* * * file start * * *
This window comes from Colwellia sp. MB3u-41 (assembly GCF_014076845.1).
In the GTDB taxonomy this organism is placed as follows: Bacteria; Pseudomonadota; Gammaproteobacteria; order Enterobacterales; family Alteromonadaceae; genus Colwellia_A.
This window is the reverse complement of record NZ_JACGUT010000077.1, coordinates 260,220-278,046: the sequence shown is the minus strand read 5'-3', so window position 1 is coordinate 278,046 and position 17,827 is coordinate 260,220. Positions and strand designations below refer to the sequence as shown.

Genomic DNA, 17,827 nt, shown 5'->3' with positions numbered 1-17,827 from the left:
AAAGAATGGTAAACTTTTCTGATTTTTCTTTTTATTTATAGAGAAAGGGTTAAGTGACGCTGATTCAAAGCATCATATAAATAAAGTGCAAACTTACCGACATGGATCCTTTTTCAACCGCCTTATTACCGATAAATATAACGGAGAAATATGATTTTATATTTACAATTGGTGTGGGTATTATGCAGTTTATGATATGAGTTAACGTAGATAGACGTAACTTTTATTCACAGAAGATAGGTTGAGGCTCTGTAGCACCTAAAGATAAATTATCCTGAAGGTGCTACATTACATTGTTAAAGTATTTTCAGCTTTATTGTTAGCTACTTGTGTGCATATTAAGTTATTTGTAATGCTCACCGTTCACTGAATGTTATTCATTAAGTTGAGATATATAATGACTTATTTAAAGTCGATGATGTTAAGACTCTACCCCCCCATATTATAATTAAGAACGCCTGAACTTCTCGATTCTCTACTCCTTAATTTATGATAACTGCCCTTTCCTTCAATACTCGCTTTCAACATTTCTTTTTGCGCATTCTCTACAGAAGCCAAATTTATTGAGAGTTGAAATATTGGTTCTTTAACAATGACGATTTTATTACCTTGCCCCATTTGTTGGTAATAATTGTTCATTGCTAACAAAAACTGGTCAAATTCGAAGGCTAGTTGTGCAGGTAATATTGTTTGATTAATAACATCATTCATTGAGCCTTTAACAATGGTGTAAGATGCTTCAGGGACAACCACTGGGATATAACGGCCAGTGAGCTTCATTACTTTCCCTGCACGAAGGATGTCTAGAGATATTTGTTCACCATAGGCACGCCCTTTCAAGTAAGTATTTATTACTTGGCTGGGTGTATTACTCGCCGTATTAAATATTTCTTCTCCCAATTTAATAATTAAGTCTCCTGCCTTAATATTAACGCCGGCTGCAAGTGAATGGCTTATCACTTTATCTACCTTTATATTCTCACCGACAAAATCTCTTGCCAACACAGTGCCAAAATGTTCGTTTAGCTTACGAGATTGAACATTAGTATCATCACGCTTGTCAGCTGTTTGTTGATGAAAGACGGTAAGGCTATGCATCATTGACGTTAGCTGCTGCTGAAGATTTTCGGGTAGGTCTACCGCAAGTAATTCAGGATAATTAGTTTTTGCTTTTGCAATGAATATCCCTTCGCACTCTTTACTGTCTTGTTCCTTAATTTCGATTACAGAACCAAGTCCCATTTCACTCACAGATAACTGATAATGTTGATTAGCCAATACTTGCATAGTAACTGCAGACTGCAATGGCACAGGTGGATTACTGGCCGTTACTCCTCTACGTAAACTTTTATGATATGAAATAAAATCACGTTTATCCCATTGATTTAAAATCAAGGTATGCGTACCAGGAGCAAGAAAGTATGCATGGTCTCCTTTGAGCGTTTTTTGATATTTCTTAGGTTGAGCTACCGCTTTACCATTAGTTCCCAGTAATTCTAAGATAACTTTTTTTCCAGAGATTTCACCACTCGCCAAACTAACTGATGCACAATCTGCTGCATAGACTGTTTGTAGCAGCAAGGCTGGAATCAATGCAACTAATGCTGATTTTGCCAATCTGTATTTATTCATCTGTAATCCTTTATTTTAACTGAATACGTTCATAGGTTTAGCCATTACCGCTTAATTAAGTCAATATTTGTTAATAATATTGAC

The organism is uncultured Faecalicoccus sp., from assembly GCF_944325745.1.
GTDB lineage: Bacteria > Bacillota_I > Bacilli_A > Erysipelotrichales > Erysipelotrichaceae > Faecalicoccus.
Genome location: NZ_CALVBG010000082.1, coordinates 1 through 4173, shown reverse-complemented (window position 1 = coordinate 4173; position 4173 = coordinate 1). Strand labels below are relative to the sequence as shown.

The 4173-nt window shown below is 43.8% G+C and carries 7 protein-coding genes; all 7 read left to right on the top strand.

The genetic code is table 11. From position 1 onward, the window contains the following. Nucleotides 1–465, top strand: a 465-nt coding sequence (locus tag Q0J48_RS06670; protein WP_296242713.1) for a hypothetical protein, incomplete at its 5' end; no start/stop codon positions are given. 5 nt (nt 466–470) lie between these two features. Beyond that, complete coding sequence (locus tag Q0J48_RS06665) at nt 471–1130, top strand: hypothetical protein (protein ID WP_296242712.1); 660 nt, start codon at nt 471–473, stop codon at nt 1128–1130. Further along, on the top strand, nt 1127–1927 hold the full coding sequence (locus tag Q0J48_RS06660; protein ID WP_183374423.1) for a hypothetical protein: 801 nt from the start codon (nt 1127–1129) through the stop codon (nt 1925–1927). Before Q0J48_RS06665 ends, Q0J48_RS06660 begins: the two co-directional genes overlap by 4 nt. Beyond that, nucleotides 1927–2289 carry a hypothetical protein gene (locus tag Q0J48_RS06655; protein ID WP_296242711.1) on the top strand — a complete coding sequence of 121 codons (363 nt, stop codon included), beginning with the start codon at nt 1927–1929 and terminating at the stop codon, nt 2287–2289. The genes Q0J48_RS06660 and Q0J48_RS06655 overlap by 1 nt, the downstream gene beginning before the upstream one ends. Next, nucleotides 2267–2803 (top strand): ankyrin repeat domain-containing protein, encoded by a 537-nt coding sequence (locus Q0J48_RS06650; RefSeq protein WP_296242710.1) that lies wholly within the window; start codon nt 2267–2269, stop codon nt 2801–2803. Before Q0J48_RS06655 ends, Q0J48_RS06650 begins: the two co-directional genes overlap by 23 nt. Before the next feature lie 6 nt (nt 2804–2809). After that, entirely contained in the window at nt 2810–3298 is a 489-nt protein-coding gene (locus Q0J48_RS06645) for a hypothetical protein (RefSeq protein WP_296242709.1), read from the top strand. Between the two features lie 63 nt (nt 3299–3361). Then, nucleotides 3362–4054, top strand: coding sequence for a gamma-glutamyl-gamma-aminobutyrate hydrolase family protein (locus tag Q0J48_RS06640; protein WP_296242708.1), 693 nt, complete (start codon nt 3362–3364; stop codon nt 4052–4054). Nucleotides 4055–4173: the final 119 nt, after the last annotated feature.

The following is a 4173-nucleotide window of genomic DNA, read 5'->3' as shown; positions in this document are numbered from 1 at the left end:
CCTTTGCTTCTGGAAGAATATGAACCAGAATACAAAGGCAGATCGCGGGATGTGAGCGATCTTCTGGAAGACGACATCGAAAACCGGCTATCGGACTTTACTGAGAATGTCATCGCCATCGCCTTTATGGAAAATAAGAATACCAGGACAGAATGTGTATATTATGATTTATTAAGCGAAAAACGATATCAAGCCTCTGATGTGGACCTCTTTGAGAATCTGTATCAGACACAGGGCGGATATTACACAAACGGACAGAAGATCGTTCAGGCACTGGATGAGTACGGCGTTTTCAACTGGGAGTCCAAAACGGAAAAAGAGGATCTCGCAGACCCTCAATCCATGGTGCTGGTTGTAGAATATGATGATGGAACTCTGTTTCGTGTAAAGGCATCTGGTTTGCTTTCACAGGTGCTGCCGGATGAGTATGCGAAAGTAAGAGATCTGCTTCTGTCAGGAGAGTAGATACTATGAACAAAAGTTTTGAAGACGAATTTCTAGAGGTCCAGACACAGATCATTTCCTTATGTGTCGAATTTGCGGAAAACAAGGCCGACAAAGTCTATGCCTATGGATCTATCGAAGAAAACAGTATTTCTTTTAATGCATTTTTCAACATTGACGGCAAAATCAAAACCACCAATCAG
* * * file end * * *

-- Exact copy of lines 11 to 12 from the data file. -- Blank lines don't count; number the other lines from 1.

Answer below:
The following is a 4173-nucleotide window of genomic DNA, read 5'->3' as shown; positions in this document are numbered from 1 at the left end:
CCTTTGCTTCTGGAAGAATATGAACCAGAATACAAAGGCAGATCGCGGGATGTGAGCGATCTTCTGGAAGACGACATCGAAAACCGGCTATCGGACTTTACTGAGAATGTCATCGCCATCGCCTTTATGGAAAATAAGAATACCAGGACAGAATGTGTATATTATGATTTATTAAGCGAAAAACGATATCAAGCCTCTGATGTGGACCTCTTTGAGAATCTGTATCAGACACAGGGCGGATATTACACAAACGGACAGAAGATCGTTCAGGCACTGGATGAGTACGGCGTTTTCAACTGGGAGTCCAAAACGGAAAAAGAGGATCTCGCAGACCCTCAATCCATGGTGCTGGTTGTAGAATATGATGATGGAACTCTGTTTCGTGTAAAGGCATCTGGTTTGCTTTCACAGGTGCTGCCGGATGAGTATGCGAAAGTAAGAGATCTGCTTCTGTCAGGAGAGTAGATACTATGAACAAAAGTTTTGAAGACGAATTTCTAGAGGTCCAGACACAGATCATTTCCTTATGTGTCGAATTTGCGGAAAACAAGGCCGACAAAGTCTATGCCTATGGATCTATCGAAGAAAACAGTATTTCTTTTAATGCATTTTTCAACATTGACGGCAAAATCAAAACCACCAATCAG